Performing America: Cultural Nationalism in American Theater

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University of Michigan Press, Aug 7, 2001 - History - 250 pages
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Performing America provides fresh perspectives on the development of visions of both America and "America"--that is, the actual community and the constructed concept--on a variety of theatrical stages. It explores the role of theater in the construction of American identity, highlighting the tension between the desire to categorize American identity and the realization that such categorical uniformity may neither be desirable nor possible.
The topics covered include the links between politics and the stage during the Federalist period, the appropriation of "Indian" artifacts, an exploration of early gender roles, and the metaphorical connections between the theater and western expansion. Other essays treat vaudeville's artistically colonized cultures; Chautauqua's attempt to homogenize culture and commercialize American ideals; W. E. B. Du Bois's pageant, The Star of Ethiopia, as a strategy for constructing "African-American" as "Other" in an attempt to promote a vision of black nationalism; and how theater was used to help immigrants form a new sense of community while joining the resident culture.
The collection then turns to questions of how various ethnic minorities through their recent theatrical work have struggled to argue their identities, especially in relation to the dominant white culture. Two final essays offer critiques of contrasting aspects of the American male.
Throughout, the collection addresses questions of marginality and community, exclusion and inclusion, colonialism and imperialism, heterogeneity and homogeneity, conflict and negotiation, repression and opportunity, failure and success, and, above all, the relationship of American stages at large. It will appeal to readers of a wide range of disciplines including history, American culture, gender studies, and theater studies.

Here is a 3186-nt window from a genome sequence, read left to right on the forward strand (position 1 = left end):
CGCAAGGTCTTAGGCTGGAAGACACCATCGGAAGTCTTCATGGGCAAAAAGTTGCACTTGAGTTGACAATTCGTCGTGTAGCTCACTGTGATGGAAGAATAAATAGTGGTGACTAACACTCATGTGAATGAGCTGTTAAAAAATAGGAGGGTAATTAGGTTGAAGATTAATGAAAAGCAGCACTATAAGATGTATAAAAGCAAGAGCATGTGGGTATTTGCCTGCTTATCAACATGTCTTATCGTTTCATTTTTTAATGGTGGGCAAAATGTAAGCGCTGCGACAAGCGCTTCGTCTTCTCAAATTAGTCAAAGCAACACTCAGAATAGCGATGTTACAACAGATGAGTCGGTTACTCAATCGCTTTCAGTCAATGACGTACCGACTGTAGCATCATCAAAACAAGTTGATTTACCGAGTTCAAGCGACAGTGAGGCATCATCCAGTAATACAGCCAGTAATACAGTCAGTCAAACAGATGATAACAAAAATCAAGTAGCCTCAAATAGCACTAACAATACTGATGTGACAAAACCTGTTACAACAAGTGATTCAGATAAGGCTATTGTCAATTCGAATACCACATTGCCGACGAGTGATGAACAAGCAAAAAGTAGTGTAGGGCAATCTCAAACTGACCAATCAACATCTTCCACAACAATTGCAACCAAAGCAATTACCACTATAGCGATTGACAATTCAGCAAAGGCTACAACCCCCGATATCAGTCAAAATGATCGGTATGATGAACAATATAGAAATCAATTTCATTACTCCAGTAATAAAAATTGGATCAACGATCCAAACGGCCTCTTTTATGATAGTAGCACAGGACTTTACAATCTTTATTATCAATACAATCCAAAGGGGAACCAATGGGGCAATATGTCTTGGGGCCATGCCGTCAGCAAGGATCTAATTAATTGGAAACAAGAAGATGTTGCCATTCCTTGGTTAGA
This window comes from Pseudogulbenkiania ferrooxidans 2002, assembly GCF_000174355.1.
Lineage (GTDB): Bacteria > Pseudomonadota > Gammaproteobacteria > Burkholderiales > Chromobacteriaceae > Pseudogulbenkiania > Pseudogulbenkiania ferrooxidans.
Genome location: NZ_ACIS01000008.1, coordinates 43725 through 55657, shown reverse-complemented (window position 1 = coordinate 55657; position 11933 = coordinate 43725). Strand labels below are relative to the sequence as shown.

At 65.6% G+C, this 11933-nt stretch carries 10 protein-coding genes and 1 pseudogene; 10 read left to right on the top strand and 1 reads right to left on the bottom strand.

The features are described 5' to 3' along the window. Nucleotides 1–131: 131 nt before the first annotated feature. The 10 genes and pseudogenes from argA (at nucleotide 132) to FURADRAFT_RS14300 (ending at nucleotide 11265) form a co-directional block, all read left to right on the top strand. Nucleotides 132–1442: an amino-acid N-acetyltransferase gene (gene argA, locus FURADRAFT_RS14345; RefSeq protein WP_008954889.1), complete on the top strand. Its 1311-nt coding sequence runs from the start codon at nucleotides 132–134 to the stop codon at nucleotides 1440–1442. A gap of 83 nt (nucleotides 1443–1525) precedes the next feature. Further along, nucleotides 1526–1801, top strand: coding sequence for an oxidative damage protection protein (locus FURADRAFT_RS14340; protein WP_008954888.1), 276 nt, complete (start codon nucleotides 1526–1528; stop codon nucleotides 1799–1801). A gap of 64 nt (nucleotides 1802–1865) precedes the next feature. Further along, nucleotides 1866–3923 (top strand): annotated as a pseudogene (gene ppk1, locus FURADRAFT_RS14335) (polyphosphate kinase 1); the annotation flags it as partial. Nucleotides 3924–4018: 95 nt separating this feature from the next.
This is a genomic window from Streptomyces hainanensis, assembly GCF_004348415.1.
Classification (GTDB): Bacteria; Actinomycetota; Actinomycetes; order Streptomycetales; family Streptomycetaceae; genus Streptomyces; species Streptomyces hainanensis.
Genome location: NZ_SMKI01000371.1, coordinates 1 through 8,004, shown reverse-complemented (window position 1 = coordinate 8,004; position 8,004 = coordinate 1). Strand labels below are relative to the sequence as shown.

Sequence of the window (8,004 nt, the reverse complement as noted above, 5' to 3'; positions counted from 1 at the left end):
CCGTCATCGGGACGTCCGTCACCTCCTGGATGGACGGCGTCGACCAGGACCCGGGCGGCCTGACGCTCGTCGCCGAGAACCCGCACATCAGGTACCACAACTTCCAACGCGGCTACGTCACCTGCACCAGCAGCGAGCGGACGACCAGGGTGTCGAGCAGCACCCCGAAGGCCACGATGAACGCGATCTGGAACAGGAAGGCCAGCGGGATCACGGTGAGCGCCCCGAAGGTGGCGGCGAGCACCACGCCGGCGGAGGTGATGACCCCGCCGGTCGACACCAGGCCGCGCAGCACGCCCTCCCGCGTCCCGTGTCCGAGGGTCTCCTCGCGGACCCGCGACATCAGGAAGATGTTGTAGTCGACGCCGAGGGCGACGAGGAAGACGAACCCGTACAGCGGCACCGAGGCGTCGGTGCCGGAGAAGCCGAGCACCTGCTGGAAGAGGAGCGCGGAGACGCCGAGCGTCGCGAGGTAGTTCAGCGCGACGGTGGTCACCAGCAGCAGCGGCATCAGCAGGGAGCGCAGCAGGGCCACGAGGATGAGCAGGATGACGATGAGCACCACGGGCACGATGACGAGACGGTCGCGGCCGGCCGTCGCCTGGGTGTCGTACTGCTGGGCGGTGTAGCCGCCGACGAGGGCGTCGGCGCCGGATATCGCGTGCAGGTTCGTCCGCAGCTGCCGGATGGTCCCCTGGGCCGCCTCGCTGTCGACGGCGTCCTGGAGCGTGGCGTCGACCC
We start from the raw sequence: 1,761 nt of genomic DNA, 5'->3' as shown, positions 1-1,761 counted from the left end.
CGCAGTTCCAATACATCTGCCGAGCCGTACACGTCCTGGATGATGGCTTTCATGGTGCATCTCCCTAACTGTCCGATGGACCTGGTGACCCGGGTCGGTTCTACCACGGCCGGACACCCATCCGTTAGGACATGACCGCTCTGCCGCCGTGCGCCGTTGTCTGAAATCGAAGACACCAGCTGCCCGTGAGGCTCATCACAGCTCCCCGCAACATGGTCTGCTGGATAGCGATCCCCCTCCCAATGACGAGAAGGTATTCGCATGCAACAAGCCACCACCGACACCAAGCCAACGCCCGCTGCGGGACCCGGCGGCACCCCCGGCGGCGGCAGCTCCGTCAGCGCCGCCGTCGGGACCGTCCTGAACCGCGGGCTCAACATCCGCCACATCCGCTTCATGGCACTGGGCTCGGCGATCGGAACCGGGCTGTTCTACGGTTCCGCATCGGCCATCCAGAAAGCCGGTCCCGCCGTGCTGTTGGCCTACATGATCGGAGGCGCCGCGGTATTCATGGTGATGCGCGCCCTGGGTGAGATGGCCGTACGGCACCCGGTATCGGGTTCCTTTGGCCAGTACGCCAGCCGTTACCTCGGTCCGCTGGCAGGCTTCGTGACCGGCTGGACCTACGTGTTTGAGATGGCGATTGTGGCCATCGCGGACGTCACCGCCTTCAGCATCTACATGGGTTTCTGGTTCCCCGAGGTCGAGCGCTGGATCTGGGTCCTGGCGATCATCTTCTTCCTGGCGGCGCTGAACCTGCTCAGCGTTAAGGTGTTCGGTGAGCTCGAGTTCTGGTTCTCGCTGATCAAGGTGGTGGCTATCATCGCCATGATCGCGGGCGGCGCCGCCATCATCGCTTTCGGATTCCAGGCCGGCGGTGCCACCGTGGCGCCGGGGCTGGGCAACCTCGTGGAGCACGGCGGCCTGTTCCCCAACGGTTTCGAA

Jeffrey D. Mason is Professor of Theatre, California State University, Bakersfield. J. Ellen Gainor is Associate Professor of Theatre Studies and Women's Studies, Cornell University.

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This is a good book, I'm just upset that all the pages aren't viewable. I'm a college student and it helps so much to have to books online to be read so that I can actually afford food with the extra money that I've saved. Also you should make the pages available to be downloaded or printed. Thanks. 


Defining Party on Early Bostons Rival Stages
Performance and American Museums in the Earlier Nineteenth Century
Augustin Daly Ada Rehan and the Discourse of Imperial Frontier Conquest
American Vaudeville American Empire
Producing National Identities in Chautauqua 19041932
Black Nationalism and The Star of Ethiopia
Settlement House Idealism and the Neighborhood Playhouse
Reconciling Feminism and Cultural Nationalism in Asian American Theater
The Female Body as Cultural Critique in the Teatro of Cherrie Moraga
An Examination of The America Play by SuzanLori Parks
Contemporary Performance and Mens Autobiographical Selves
Queering the Nation
American Stages Afterpiece

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About the author (2001)

J. Ellen Gainor is Associate Professor of Theatre, Women's Studies, and American Studies, Cornell University.

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